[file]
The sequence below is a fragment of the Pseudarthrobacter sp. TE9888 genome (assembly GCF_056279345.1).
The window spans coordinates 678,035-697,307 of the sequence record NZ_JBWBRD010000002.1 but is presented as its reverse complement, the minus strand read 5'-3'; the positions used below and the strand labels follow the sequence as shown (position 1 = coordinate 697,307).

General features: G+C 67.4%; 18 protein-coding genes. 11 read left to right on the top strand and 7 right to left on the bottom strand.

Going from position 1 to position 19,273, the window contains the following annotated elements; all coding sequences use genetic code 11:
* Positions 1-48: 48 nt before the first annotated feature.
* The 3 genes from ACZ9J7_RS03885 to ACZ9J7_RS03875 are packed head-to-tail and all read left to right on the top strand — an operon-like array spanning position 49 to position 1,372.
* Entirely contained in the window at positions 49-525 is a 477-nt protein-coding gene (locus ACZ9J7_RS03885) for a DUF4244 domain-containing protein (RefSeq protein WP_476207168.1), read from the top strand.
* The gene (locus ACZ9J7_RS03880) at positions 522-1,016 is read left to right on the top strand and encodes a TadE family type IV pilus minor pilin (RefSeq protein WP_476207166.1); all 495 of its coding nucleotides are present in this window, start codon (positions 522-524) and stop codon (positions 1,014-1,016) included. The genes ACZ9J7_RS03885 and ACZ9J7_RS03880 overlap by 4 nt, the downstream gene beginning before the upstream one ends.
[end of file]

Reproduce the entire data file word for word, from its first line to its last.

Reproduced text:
The sequence below is a fragment of the Pseudarthrobacter sp. TE9888 genome (assembly GCF_056279345.1).
The window spans coordinates 678,035-697,307 of the sequence record NZ_JBWBRD010000002.1 but is presented as its reverse complement, the minus strand read 5'-3'; the positions used below and the strand labels follow the sequence as shown (position 1 = coordinate 697,307).

General features: G+C 67.4%; 18 protein-coding genes. 11 read left to right on the top strand and 7 right to left on the bottom strand.

Going from position 1 to position 19,273, the window contains the following annotated elements; all coding sequences use genetic code 11:
* Positions 1-48: 48 nt before the first annotated feature.
* The 3 genes from ACZ9J7_RS03885 to ACZ9J7_RS03875 are packed head-to-tail and all read left to right on the top strand — an operon-like array spanning position 49 to position 1,372.
* Entirely contained in the window at positions 49-525 is a 477-nt protein-coding gene (locus ACZ9J7_RS03885) for a DUF4244 domain-containing protein (RefSeq protein WP_476207168.1), read from the top strand.
* The gene (locus ACZ9J7_RS03880) at positions 522-1,016 is read left to right on the top strand and encodes a TadE family type IV pilus minor pilin (RefSeq protein WP_476207166.1); all 495 of its coding nucleotides are present in this window, start codon (positions 522-524) and stop codon (positions 1,014-1,016) included. The genes ACZ9J7_RS03885 and ACZ9J7_RS03880 overlap by 4 nt, the downstream gene beginning before the upstream one ends.